A motor analysis team puts an online power analyzer to use where you might not expect it
Eastman Chemical Co., Kingsport, Tenn., started its motor analysis program in late 1998 when it purchased an online power analyzer. After several months of testing, the company found the analyzer to be limited in its ability to conduct rotor/stator testing at its plant, due in part to the low-level loads found on many of its motors. Power quality testing was also limited at the facility because it produced most of its own utilities, which resulted in good power quality levels.
In 1999 the facility started pursuing other options for condition monitoring of motors. A motor was set up under each of the following controlled conditions — shorted wires in turn, offset rotor 0.01 in., shorted stator core steel, and an open rotor bar — and a vendor representative came in to test the motors offline. After the vendor representative correctly identified all known conditions the company decided to purchase its analyzer.
After almost four years of use, the analyzer has performed extremely well. So well, in fact, that Eastman expanded its use into areas that it hadn't considered when it purchased the unit. Although most of these types of analyzers are advertised as rotor bar analysis tools, Eastman Chemical's experience proves that there are several other areas into which this technology can be put to use in a plant.
Rod mill clutch engagement.
Rod mills crush the coal used in a facility's gasification process. The pinion gear transmits motor torque through the gear reducer to the rod mill's gear reducer. The motor is connected to the gearbox through a clutch, which uses an inert gas to engage the clutch disk. The clutch is coupled to the gearbox, which is coupled to the rod mill. The minimum design life of the pinion is five years.
Between 1997 and 1998, five pinions failed between the two rod mills in Eastman's gasification process. The company formed a root cause failure analysis team to determine the root cause or causes of the pinion shaft failures.
One of the verification steps during the root cause investigation was to determine the clutch engagement time. The motor analysis team (MAT) proposed monitoring the current on the motor to attempt to determine the clutch engagement time. The MAT used the current analysis in-rush test function on the analyzer to capture the motor current data. From this data they were able to calculate the engagement time for the clutch. The initial test indicated a very rapid clutch engagement time — about 2.25 sec. — similar to an across-the-line start for the motor and clutch (Fig. 1).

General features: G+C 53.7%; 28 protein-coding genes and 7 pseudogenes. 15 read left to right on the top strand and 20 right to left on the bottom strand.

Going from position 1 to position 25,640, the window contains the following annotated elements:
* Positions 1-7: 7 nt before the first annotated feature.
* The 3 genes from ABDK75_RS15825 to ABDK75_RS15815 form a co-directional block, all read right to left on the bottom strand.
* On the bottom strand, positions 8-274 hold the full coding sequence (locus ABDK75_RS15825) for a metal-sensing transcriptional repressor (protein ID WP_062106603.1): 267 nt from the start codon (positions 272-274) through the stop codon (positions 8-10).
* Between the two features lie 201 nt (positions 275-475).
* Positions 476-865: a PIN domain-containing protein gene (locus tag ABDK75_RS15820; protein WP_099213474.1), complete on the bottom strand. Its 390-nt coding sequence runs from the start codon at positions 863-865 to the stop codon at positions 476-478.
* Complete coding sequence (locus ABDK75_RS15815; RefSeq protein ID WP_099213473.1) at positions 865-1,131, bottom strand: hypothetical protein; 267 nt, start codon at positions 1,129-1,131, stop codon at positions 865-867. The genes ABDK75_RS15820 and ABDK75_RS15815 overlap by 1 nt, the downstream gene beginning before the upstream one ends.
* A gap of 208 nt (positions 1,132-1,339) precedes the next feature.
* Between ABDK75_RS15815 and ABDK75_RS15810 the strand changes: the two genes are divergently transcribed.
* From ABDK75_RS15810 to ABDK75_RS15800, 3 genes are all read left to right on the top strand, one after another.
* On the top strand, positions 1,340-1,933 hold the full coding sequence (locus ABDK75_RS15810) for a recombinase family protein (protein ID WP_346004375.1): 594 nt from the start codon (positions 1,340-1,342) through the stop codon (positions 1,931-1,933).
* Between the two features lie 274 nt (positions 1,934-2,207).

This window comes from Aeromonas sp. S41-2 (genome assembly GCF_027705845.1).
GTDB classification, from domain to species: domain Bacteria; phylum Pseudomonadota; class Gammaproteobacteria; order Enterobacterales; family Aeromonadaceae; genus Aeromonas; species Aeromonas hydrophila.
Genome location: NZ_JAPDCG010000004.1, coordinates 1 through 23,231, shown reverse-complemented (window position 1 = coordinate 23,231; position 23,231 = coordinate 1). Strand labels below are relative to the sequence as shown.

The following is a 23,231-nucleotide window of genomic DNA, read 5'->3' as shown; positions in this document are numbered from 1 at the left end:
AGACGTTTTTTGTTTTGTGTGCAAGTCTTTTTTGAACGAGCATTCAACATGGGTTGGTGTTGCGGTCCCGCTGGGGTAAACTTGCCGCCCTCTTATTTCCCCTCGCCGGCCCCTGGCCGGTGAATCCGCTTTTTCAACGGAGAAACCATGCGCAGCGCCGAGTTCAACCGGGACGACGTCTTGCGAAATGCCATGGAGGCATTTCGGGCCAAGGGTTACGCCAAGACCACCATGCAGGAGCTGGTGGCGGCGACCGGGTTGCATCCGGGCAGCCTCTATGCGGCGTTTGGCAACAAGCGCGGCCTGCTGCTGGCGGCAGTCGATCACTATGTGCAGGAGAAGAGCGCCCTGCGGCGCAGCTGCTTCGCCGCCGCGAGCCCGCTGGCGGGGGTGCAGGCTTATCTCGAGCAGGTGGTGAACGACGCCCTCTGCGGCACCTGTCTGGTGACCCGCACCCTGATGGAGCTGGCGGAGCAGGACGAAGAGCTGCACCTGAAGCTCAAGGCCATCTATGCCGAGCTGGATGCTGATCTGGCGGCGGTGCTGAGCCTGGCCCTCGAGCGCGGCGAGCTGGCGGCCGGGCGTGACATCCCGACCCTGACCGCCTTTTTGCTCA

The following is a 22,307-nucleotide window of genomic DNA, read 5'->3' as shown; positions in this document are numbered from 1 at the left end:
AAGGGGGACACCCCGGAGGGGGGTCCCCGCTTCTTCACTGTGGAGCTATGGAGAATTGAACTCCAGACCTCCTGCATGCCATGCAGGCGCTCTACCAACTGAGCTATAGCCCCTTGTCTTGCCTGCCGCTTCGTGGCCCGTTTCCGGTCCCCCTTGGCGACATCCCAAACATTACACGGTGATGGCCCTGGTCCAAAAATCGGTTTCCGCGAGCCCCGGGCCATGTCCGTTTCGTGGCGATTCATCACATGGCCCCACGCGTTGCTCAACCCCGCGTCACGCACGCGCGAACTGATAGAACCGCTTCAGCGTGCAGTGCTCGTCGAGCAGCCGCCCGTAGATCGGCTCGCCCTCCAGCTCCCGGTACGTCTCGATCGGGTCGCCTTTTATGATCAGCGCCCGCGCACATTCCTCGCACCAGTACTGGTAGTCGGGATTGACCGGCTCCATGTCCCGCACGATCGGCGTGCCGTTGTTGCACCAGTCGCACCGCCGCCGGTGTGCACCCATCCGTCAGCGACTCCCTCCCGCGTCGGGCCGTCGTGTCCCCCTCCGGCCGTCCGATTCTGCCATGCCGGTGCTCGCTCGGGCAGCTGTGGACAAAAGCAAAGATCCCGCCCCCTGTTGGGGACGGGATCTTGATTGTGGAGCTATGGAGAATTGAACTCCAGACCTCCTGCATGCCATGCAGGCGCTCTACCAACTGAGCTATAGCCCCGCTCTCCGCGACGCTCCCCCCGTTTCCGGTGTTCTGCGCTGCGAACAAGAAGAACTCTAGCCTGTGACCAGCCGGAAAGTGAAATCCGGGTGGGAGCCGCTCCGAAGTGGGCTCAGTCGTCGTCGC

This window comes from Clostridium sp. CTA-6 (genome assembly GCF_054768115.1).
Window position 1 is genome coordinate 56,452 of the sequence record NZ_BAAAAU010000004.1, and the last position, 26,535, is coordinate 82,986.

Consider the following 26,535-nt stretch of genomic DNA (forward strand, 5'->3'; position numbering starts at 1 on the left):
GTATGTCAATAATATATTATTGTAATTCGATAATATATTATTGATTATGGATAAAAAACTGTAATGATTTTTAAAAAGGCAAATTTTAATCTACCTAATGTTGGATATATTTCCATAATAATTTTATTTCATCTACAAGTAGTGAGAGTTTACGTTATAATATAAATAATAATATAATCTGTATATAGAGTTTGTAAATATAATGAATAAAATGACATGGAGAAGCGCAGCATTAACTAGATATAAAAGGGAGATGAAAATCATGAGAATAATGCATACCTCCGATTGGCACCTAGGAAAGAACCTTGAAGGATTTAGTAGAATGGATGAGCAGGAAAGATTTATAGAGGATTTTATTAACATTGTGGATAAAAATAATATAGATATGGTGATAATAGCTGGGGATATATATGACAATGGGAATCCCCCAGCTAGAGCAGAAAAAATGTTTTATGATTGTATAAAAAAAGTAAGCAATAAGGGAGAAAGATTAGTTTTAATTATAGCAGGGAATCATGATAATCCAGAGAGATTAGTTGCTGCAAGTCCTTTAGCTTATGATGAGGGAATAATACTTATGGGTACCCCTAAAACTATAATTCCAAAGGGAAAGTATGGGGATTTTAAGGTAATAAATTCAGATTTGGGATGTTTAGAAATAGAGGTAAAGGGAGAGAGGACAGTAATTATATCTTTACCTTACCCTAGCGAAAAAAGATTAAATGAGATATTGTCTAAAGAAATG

With the assistance of operations, maintenance, and the plant support engineering staff, the team adjusted the clutch engagement time back to the manufacturer's specification of between 5 sec. and 7 sec. (Fig. 2). Since this adjustment, the rod mills haven't experienced a shaft breakage.
Eastman now uses the in-rush current test as an annual proactive maintenance procedure for verifying the clutch engagement time remains within specification.
Grinder motor failures.
The facility currently has six grinders driven by 50-hp, 3-phase, 480V, 1,800-rpm motors in its polymer process plant. The MAT was called upon to evaluate the subject motors because four of the five kept blowing their 100A fuses at an excessive rate — about one per 12-hr shift (Photo 1). Each time a fuse blew, maintenance personnel replaced all three 100A fuses. Although they used more fuses, they claimed it resulted in fewer failures and less production losses in the long run.
The MAT evaluated the six motors using the in-rush current analysis tester. The results indicated that four of the motors had a very high startup acceleration rate when compared with the other two motors. The instantaneous amps were 20% greater and the acceleration time was about 2.5 times longer on these four motors when compared with the other two motors (Fig. 3 and Fig. 4).